On Jun 17, 2006, at 20:48, Bojan Mihelac wrote:

> Do I do something wrong here or I cannot override method upcase in  
> String?
>
> class String
>   def upcase
>     super.upcase
>   end
> end
>
> "abc".upcase

That's not overriding the method, but redefining it.  Overriding  
takes place in subclasses, and you can definitely override the method  
(below).  You'll also note that super doesn't work quite the same way  
as it does in Java - it's not a reference to the superclass, it calls  
the overridden method directly; also, the superclass of String is  
Object, which doesn't have an upcase method, so you would have had  
problems there as well.

class StringLikeThing < String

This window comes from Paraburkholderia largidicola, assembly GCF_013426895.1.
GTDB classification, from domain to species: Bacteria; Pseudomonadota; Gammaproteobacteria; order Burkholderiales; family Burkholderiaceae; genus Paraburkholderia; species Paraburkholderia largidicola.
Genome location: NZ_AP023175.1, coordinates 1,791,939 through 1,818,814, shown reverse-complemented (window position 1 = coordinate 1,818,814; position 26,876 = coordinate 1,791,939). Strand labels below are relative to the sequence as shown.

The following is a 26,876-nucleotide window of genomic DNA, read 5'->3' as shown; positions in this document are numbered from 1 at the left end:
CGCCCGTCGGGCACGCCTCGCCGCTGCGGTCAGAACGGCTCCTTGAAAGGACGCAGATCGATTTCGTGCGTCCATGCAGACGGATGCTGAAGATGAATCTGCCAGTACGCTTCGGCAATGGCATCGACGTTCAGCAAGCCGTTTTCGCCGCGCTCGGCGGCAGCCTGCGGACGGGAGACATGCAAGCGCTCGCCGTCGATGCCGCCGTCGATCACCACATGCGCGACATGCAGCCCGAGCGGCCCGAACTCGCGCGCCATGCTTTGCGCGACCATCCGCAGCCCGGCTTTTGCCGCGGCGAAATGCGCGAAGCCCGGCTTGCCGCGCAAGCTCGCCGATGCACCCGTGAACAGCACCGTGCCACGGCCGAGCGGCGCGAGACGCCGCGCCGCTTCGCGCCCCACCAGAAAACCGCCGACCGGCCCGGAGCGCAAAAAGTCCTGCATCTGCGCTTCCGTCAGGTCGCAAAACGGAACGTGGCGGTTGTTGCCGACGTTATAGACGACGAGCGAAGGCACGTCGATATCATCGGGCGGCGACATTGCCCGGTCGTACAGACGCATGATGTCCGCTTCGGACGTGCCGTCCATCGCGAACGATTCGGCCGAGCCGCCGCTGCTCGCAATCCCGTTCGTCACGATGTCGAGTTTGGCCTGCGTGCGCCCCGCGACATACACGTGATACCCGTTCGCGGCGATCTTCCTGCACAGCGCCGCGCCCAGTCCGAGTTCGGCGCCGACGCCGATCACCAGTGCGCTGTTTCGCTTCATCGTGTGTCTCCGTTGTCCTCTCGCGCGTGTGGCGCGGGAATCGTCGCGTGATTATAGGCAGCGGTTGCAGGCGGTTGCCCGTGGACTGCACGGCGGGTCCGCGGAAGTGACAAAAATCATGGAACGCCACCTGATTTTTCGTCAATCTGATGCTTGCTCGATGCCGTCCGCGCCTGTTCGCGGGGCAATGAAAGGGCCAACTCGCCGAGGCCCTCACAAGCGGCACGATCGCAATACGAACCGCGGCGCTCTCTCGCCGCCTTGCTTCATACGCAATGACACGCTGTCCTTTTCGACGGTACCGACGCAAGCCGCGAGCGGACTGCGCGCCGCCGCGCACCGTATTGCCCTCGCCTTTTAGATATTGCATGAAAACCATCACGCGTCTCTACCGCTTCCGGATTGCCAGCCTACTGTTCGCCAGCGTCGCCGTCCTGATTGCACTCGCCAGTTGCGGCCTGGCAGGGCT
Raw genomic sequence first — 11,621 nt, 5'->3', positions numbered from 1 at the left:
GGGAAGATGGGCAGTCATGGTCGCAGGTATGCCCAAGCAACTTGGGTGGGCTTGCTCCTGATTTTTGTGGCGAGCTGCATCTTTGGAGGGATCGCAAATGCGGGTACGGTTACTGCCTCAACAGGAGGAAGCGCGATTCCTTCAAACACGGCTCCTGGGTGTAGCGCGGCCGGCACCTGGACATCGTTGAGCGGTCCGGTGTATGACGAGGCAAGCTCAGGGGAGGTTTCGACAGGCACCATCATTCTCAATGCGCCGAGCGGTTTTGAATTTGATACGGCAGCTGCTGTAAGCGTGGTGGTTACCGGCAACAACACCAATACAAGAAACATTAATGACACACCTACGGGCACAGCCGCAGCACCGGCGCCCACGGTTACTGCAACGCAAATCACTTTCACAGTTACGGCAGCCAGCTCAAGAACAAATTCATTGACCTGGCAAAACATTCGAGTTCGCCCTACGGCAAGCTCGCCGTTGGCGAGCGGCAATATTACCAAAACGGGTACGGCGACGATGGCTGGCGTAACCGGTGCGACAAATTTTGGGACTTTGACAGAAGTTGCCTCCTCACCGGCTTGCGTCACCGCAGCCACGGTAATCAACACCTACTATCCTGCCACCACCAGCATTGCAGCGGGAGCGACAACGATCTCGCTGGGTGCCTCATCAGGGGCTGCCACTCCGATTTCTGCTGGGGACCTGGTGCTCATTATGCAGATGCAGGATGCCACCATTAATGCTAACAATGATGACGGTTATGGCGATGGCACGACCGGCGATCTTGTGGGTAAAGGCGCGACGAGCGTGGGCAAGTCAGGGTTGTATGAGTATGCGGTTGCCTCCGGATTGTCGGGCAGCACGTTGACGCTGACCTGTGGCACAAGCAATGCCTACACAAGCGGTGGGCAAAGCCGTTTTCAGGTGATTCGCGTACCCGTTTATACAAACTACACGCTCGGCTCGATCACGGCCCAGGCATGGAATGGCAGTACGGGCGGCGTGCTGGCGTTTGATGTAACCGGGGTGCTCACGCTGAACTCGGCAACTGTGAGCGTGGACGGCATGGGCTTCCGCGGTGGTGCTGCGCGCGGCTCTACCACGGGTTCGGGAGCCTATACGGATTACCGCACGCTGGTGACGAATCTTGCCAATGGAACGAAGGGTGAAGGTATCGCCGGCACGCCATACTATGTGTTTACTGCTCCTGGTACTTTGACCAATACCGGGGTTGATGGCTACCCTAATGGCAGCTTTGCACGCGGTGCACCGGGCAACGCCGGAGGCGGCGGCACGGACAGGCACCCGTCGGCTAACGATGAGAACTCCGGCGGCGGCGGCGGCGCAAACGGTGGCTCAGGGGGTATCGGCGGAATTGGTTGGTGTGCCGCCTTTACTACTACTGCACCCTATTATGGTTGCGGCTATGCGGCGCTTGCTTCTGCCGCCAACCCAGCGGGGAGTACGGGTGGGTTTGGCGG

def upcase
     super
   end
end

str = StringLikeThing.new("foo")
=> "foo"
str.upcase
=> "FOO"

You can also redefine the method, if that really is what you're after.

class String
   def upcase
     "This used to be the upcase method, now it's gone!"
   end
end
"abc".upcase
=> "This used to be the upcase method, now it's gone!"

If you still want to use the old behaviour, but with some  
modification, you can use an alias:

class String
   alias :real_upcase :upcase
   def upcase
     "upcase: " + real_upcase
   end
end
"abc".upcase
=> "upcase: ABC"

Hope that helps.
matthew smillie